Smog tower to help Delhi breathe but experts sceptical
A worker at the construction site of a 25-metre (82 foot) high smog tower near Connaught Place in New Delhi.–AFP
A new attempt at purifying New Delhi's notoriously polluted air will see forty giant fans push out filtered air in the heart of the Indian capital's posh downtown shopping district.
But the $2 million "smog tower" has no shortage of doubters who say it will not help a city notorious for some of the world's dirtiest air.
The 25-metre (82 foot) high tower is meant to filter air over a one square kilometre radius around the swanky shops and cafes in Connaught Place.
The neighbourhood's British colonial-era buildings are hit by a grey-yellow smog every winter.
"Smog is an annual phenomenon because of particulate matter. So we are (trying) to contain this," said Anwar Ali Khan, who is in charge of the project.
The engineer added the objective is to eliminate up to 50 percent of the most deadly PM2.5 particles from the air.
The city has said more towers could be built if this experiment works.
Delhi's chief minister Arvind Kejriwal once called the Indian capital a "gas chamber" because of its intense pollution.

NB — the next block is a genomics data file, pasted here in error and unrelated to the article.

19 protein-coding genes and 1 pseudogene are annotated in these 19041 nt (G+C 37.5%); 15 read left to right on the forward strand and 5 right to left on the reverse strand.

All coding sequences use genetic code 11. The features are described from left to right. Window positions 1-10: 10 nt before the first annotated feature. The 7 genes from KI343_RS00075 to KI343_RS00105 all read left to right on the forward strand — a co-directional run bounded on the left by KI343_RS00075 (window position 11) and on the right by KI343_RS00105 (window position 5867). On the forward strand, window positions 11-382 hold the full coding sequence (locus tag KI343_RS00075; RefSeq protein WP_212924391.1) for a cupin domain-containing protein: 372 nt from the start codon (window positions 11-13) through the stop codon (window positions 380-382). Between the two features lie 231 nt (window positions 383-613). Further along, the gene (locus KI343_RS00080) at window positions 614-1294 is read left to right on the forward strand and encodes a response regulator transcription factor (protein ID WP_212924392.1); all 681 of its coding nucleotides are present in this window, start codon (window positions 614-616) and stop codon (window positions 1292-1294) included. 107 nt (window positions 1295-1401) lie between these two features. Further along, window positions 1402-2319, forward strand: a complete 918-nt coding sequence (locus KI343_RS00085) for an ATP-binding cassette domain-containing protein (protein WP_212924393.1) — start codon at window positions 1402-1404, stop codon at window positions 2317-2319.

Experts say that while smog towers may work they are just a pinprick against the relentless foe of car and truck fumes, construction dirt, industrial emissions and the agricultural stubble burning that engulf the city of more than 20 million.
"Installing smog towers has never been, and will never be a solution," Sunil Dahiya, an analyst with the Centre for Research on Energy and Clean Air, told AFP.
"If we really, really want to address pollution, it has to be addressed at the source."
"So we will only be adding to pollution elsewhere in the country."
Delhi's attempts to halve the number of cars allowed on the city's roads have not had much success.
"Every government claims that they're working to reduce pollution but we don't see the results," Delhi resident Pradeep Kumar told AFP.
More mega purifiers are already in the works in Delhi and Bangalore.